In-depth reviews

Honda Civic review - MPG, CO2 and Running Costs

Not quite as frugal as its petrol rivals, but the diesel is impressive, although there's no Honda Civic hybrid for the time being

The 1.0 EX version of the Civic costs about £24,000, which looks expensive on paper. However, spec a Golf SE Nav to a similar level, and the £3,000 price difference is more or less cancelled out. If you can forego leather, keyless entry and adaptive dampers, the Civic SR is more palatable at around £21,000.

The lack of a hybrid model means the Civic can’t compete with rivals when it comes to rock-bottom running costs. That said, the two petrol engines offer low emissions and decent fuel economy, so neither should break the bank over three years or 36,000 miles. According to the latest WLTP test figures, an entry-level 1.0-litre turbo with a six-speed manual gearbox will do 49.6mpg and emit 110g/km of CO2 (the Civic saloon manages the same figures), while the CVT auto is slightly less frugal – returning 47.1mpg, but lower emissions at 107g/km, while the saloon performs very slightly worse. Watch out, though, as the larger wheels on SR models and above adversely affect the official fuel economy and emissions figures.

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Opt for the 1.5 VTEC, and the manual is more economical than the CVT auto. The automatic car will do 42.8mpg and emit 137g/km of CO2, but the manual does 46.3mpg and 128g/km. In both cases, the less frugal car represents a one per cent Benefit in Kind tax penalty for company car drivers. However, higher list prices mean business users will be better off with a Golf in comparison. Choose a 1.0 TSI Golf, and emissions of 109g/km mean lower-rate earners will save hundreds in annual salary sacrifice. 

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Unsurprisingly, the most economical engine in the Civic range is the 1.6 i-DTEC diesel. Claimed fuel economy is up to 62.8mpg and CO2 emissions of 90g/km are up with the very best in the class, and better than the equivalent engines in the Volkswagen Golf, SEAT Leon and Renault Megane. Interestingly, the Civic saloon manages emissions of 91g/km.

Insurance groups

The outgoing Honda Civic had insurance groups as low as Group 5, but due to all the added kit and new engines, the current car starts at group 15 for the entry-level 1.0 SE. Luckily, upgrading to the better-equipped SR makes no difference to the Civic’s rating – in fact, even top-spec EX models fall into the same category.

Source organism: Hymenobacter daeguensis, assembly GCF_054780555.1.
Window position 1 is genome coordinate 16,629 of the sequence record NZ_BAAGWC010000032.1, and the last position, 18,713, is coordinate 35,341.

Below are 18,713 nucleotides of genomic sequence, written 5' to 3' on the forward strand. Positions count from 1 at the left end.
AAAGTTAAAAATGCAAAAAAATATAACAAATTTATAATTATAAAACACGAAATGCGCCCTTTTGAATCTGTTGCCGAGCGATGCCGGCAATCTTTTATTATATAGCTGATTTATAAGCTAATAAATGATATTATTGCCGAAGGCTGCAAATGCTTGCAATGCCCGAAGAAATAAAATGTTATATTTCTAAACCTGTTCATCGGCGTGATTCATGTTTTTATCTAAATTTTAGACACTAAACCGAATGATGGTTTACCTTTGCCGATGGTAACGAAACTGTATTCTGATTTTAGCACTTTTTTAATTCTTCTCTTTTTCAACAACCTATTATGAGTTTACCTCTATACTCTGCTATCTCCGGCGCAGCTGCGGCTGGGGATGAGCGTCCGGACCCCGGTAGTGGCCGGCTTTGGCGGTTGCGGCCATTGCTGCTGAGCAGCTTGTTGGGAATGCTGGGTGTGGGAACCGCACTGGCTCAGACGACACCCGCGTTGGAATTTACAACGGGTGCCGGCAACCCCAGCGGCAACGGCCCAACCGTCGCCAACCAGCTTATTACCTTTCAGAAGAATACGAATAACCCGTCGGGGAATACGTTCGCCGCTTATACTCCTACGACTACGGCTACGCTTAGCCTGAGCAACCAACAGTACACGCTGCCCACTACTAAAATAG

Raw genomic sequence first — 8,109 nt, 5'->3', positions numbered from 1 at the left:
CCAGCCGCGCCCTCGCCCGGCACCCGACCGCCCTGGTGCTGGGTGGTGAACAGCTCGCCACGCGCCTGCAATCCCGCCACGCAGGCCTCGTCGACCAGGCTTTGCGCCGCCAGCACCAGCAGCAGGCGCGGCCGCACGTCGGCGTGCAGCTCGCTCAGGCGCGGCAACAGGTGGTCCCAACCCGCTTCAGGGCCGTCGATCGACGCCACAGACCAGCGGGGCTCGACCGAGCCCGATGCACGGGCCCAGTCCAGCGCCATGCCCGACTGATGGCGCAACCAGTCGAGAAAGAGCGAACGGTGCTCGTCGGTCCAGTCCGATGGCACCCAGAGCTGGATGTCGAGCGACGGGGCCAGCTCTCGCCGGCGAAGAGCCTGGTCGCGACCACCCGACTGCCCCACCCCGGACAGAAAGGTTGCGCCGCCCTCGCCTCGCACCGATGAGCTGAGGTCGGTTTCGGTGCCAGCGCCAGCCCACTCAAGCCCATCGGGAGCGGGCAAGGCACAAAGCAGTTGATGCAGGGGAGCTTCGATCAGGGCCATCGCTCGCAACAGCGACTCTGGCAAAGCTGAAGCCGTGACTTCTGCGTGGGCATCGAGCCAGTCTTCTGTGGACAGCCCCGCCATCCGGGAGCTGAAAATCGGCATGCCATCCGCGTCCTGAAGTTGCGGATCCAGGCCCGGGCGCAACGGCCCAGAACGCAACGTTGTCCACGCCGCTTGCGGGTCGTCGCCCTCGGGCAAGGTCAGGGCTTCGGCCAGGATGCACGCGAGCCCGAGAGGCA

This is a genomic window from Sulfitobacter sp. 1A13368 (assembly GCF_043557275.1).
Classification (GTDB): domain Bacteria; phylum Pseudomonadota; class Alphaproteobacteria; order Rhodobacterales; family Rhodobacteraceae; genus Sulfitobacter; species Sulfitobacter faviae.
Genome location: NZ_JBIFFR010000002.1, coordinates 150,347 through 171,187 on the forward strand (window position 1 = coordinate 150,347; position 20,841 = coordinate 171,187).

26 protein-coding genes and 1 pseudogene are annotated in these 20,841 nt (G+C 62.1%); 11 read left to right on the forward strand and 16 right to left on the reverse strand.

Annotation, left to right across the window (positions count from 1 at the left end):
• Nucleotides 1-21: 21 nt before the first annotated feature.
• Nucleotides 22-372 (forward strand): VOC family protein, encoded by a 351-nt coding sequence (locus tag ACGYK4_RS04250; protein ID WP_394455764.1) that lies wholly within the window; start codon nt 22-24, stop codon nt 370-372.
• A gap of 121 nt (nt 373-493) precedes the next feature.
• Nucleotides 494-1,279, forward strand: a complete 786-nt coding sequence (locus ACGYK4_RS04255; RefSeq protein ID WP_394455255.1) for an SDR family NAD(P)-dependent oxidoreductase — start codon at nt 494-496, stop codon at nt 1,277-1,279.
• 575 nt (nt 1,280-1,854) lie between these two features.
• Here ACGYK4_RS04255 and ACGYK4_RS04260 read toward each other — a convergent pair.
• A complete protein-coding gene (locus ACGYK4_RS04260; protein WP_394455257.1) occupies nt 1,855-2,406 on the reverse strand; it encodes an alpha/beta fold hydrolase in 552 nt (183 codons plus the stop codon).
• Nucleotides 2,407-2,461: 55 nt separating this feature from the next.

Stepping from the three-cylinder to the more powerful 1.5 pushes the hatch into group 22, while the diesel cars are in group 18 except for the EX versions, which are in group 19. As with the 1.0-litre, all cars fitted with the bigger engine fall into the same insurance bracket.

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A Volkswagen Golf starts from group 7, while a Peugeot 308 goes from group 12 upwards.


Residual values are reasonable for the Honda Civic, with an entry-level 1.0-litre SE expected to retain 44 per cent of its value after three years or 36,000 miles. The more desirable SR holds on to 43 per cent, while the top-spec EX boasts a 41 per cent rating. Regardless of trim, the Civic can’t match the Golf for residuals, as a similarly specced Golf will retain around 46 per cent of its value. 

The faster 1.5 posts broadly similar numbers, though the range-topping Prestige model dips just below the 40 per cent barrier – holding on to 39.57 per cent of its value after three years. Almost all Vauxhall Astra models are expected to retain less than 40 per cent, meaning the Civic is a better financial bet if you’re planning to keep your car for an extended period of time.

In comparison, the Civic saloon holds on to 35-40 per cent of its value, reflecting the slightly less practical and desirable nature of the four-door saloon body


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